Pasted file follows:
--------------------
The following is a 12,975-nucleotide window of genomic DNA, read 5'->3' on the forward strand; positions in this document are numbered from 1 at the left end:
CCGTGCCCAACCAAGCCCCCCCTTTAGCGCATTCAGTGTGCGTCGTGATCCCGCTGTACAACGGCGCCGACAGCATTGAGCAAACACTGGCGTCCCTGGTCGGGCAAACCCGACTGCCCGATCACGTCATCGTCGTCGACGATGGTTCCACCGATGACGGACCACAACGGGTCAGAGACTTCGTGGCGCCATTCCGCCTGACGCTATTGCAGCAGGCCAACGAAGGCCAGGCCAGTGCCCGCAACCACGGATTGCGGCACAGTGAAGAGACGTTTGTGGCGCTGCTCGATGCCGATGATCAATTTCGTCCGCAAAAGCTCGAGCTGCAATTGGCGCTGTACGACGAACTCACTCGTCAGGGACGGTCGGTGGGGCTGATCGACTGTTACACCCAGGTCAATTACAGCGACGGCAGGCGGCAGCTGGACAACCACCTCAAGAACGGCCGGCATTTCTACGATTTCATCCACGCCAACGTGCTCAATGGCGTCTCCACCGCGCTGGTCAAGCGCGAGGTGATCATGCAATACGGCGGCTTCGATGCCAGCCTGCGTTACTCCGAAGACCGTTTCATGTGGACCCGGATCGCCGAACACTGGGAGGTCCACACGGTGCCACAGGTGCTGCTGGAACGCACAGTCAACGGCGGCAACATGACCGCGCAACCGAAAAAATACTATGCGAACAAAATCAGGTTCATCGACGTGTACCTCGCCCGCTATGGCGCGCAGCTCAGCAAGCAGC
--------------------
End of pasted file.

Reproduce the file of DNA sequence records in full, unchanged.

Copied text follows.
The following is a 12,975-nucleotide window of genomic DNA, read 5'->3' on the forward strand; positions in this document are numbered from 1 at the left end:
CCGTGCCCAACCAAGCCCCCCCTTTAGCGCATTCAGTGTGCGTCGTGATCCCGCTGTACAACGGCGCCGACAGCATTGAGCAAACACTGGCGTCCCTGGTCGGGCAAACCCGACTGCCCGATCACGTCATCGTCGTCGACGATGGTTCCACCGATGACGGACCACAACGGGTCAGAGACTTCGTGGCGCCATTCCGCCTGACGCTATTGCAGCAGGCCAACGAAGGCCAGGCCAGTGCCCGCAACCACGGATTGCGGCACAGTGAAGAGACGTTTGTGGCGCTGCTCGATGCCGATGATCAATTTCGTCCGCAAAAGCTCGAGCTGCAATTGGCGCTGTACGACGAACTCACTCGTCAGGGACGGTCGGTGGGGCTGATCGACTGTTACACCCAGGTCAATTACAGCGACGGCAGGCGGCAGCTGGACAACCACCTCAAGAACGGCCGGCATTTCTACGATTTCATCCACGCCAACGTGCTCAATGGCGTCTCCACCGCGCTGGTCAAGCGCGAGGTGATCATGCAATACGGCGGCTTCGATGCCAGCCTGCGTTACTCCGAAGACCGTTTCATGTGGACCCGGATCGCCGAACACTGGGAGGTCCACACGGTGCCACAGGTGCTGCTGGAACGCACAGTCAACGGCGGCAACATGACCGCGCAACCGAAAAAATACTATGCGAACAAAATCAGGTTCATCGACGTGTACCTCGCCCGCTATGGCGCGCAGCTCAGCAAGCAGC